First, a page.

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Review Article

Vet World. 2010; 3(5): 241-246


Rapid Methods for detection of Veterinary Drug residues in Meat

B P Shankar, B H ManjunathaPrabhu, S Chandan, D Ranjith, V Shivakumar.

Cited by (6)

Abstract
The use of substances having hormonal or thyreostatic action as well as b-agonists is banned in many countries. However, sometimes forbidden drugs may be added to feeds for illegal administration to farm animals for promoting increased muscle development or increased water retention and thus obtain an economical benefit. The result is a fraudulent overweight of meat but, what is worse, residues of these substances may remain in meat and may pose a real threat to the consumer either through exposure to the residues, transfer of antibiotic resistance or allergy risk. This has exerted a great concern among the meat consumers. The control of the absence of these forbidden substances in animal foods and feeds is regulated in the European Union by Directive 96/23/EC on measures to monitor certain substances and residues in live animals and animal products. Analytical methodology, including criteria for identification and confirmation, for the monitoring of compliance was also given in Decisions 93/256/EEC and 93/257/EEC. More recently, Decision 2002/657/EC provided rules for the analytical methods to be used in testing of official samples. New substances with anabolic properties are being detected year by year increasing the list of forbidden compounds to be tested. Furthermore, the extended practice consisting in the use of “cocktails” (mixtures of low amounts of several substances that exert a synergistic effect) to have a similar growth promotion, reduces the margin for an effective analytical detection. Thus, the evolution of the “black market” is making really difficult to have an effective analytical control of the residues of these substances in foods of animal origin. Control laboratories must face an increasing demand of analysis like the growing number of residues to be analysed in different types of samples, the strict guidelines for analytical methodologies according to the latest Directives, the increased costs of such new methodologies, the variety of residues to search per sample and the need to invest on powerful new instruments for identification and confirmatory purposes. Rapid and versatile screening methodologies make its control easier and reduce the number of non-compliant samples to be confirmed through tedious and costly confirmatory analytical methodologies. For instance, the multiresidue analysis can be performed better by using fast LC methods. Thus, the availability of new screening methodologies and the improvement of the existing ones will contribute to a better safety assurance of meat and other foods of animal origin.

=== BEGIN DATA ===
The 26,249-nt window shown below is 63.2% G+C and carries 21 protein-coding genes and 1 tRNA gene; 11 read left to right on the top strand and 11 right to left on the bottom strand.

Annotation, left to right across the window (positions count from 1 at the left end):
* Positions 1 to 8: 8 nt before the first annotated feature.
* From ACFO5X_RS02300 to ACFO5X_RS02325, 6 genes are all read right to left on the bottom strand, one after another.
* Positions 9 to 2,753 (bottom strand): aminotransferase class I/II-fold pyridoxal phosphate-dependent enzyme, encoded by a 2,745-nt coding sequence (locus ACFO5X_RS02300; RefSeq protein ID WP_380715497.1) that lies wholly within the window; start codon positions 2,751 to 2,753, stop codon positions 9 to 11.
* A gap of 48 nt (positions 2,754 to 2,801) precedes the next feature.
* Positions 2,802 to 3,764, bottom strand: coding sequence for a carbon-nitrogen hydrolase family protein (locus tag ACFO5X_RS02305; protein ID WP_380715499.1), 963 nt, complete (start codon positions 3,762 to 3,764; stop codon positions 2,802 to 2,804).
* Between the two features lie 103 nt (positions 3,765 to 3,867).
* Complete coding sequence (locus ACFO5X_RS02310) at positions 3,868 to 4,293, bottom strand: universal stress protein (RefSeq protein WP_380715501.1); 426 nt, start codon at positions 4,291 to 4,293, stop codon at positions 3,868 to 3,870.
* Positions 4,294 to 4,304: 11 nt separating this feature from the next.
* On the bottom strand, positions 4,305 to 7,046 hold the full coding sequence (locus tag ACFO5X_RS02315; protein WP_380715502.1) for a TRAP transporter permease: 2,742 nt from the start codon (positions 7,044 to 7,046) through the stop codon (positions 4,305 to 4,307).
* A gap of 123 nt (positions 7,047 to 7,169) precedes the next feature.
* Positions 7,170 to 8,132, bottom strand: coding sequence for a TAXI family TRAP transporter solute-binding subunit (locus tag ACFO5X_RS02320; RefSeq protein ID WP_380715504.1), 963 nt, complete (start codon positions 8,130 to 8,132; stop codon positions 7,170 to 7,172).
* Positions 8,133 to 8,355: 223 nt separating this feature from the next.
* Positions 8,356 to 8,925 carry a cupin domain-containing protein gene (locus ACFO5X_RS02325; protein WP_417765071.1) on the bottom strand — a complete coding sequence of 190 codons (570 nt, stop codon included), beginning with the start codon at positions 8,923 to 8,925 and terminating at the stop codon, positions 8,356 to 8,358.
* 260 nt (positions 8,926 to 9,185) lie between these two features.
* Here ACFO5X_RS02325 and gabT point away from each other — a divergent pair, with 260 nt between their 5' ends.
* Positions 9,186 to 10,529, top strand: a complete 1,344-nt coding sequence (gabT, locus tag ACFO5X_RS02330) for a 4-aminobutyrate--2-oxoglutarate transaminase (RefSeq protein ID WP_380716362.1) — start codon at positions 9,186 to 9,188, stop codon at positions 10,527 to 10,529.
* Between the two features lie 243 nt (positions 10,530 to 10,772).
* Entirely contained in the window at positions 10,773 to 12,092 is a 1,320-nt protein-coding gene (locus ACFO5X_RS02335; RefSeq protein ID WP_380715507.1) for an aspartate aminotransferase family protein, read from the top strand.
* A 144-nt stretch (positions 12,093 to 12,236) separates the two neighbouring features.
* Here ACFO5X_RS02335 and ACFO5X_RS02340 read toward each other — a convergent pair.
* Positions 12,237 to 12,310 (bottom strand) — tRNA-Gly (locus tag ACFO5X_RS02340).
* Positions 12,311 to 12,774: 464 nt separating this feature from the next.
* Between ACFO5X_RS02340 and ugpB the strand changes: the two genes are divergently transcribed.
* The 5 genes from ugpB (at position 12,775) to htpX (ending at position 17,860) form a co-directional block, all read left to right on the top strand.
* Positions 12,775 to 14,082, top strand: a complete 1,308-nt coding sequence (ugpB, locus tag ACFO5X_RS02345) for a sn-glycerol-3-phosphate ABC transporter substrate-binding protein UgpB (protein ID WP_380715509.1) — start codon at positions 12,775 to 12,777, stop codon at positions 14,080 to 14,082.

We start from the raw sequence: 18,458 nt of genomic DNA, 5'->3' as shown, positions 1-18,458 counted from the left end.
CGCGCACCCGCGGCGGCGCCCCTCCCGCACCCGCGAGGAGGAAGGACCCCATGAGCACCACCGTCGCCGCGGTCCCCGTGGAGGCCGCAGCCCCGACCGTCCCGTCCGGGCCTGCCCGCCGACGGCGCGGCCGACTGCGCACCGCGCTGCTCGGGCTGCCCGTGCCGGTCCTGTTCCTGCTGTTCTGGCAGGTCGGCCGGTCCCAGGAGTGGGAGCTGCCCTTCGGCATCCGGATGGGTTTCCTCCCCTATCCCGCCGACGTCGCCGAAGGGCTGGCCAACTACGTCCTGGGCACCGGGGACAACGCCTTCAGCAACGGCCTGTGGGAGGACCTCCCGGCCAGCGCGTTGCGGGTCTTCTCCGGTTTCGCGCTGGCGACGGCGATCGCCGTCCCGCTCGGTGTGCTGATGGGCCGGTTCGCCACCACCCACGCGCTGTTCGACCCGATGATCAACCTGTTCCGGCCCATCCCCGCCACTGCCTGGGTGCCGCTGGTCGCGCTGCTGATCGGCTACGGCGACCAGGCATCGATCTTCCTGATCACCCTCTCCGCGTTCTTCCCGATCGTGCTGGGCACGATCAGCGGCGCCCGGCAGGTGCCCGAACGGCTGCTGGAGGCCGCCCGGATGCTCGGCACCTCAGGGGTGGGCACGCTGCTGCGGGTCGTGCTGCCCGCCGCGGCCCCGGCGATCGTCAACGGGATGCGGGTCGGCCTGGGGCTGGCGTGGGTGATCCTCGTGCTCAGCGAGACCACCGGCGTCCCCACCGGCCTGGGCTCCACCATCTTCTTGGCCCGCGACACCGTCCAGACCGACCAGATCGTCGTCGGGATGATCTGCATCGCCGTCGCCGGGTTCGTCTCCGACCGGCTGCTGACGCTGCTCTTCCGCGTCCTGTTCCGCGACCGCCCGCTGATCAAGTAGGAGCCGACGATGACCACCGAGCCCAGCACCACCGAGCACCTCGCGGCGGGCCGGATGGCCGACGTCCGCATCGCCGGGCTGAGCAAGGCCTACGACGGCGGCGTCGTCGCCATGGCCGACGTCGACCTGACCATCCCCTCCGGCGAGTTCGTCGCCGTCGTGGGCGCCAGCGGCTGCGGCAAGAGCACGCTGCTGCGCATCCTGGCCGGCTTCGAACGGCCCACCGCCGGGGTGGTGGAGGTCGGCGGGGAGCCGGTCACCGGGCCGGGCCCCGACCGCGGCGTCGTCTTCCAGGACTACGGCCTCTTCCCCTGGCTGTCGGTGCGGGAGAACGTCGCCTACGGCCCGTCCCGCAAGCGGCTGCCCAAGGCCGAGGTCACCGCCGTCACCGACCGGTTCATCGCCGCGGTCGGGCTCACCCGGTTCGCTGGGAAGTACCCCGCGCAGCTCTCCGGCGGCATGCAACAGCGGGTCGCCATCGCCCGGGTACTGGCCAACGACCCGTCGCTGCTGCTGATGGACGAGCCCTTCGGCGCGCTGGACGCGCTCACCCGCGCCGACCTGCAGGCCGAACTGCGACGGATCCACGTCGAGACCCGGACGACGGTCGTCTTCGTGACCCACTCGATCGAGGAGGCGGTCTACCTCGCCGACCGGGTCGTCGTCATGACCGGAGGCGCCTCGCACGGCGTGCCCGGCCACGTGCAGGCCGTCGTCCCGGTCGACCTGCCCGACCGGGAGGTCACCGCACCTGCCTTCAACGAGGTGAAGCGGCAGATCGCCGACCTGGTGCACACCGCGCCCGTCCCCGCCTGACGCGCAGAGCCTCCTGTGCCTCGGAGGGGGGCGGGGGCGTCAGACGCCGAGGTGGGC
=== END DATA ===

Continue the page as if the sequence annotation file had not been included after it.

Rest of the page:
Key words: Drug Residue, Meat, Residues in food, Hormone.


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